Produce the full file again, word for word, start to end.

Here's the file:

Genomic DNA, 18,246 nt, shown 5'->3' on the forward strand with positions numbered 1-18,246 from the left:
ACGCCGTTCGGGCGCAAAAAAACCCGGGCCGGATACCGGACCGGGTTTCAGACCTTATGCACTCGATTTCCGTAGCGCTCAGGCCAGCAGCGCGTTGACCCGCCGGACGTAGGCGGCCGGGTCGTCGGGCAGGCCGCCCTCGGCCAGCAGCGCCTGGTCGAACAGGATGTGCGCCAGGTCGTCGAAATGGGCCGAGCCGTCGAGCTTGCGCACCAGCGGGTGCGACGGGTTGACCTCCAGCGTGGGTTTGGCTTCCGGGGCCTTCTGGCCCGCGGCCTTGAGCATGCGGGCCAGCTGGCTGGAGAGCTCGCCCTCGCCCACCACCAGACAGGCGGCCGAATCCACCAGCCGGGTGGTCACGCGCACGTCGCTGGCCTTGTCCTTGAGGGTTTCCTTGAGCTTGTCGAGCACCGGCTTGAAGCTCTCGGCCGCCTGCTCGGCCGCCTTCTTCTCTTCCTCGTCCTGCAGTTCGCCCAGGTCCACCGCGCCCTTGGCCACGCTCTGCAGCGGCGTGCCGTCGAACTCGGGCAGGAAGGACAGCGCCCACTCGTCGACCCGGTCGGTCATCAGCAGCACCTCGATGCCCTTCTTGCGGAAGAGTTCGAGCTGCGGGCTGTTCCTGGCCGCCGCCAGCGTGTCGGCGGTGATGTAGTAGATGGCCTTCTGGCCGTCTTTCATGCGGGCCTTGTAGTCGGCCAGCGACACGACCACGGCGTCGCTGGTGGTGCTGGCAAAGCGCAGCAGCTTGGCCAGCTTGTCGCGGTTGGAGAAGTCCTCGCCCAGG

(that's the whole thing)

Genomic DNA, 18,246 nt, shown 5'->3' on the forward strand with positions numbered 1-18,246 from the left:
ACGCCGTTCGGGCGCAAAAAAACCCGGGCCGGATACCGGACCGGGTTTCAGACCTTATGCACTCGATTTCCGTAGCGCTCAGGCCAGCAGCGCGTTGACCCGCCGGACGTAGGCGGCCGGGTCGTCGGGCAGGCCGCCCTCGGCCAGCAGCGCCTGGTCGAACAGGATGTGCGCCAGGTCGTCGAAATGGGCCGAGCCGTCGAGCTTGCGCACCAGCGGGTGCGACGGGTTGACCTCCAGCGTGGGTTTGGCTTCCGGGGCCTTCTGGCCCGCGGCCTTGAGCATGCGGGCCAGCTGGCTGGAGAGCTCGCCCTCGCCCACCACCAGACAGGCGGCCGAATCCACCAGCCGGGTGGTCACGCGCACGTCGCTGGCCTTGTCCTTGAGGGTTTCCTTGAGCTTGTCGAGCACCGGCTTGAAGCTCTCGGCCGCCTGCTCGGCCGCCTTCTTCTCTTCCTCGTCCTGCAGTTCGCCCAGGTCCACCGCGCCCTTGGCCACGCTCTGCAGCGGCGTGCCGTCGAACTCGGGCAGGAAGGACAGCGCCCACTCGTCGACCCGGTCGGTCATCAGCAGCACCTCGATGCCCTTCTTGCGGAAGAGTTCGAGCTGCGGGCTGTTCCTGGCCGCCGCCAGCGTGTCGGCGGTGATGTAGTAGATGGCCTTCTGGCCGTCTTTCATGCGGGCCTTGTAGTCGGCCAGCGACACGACCACGGCGTCGCTGGTGGTGCTGGCAAAGCGCAGCAGCTTGGCCAGCTTGTCGCGGTTGGAGAAGTCCTCGCCCAGG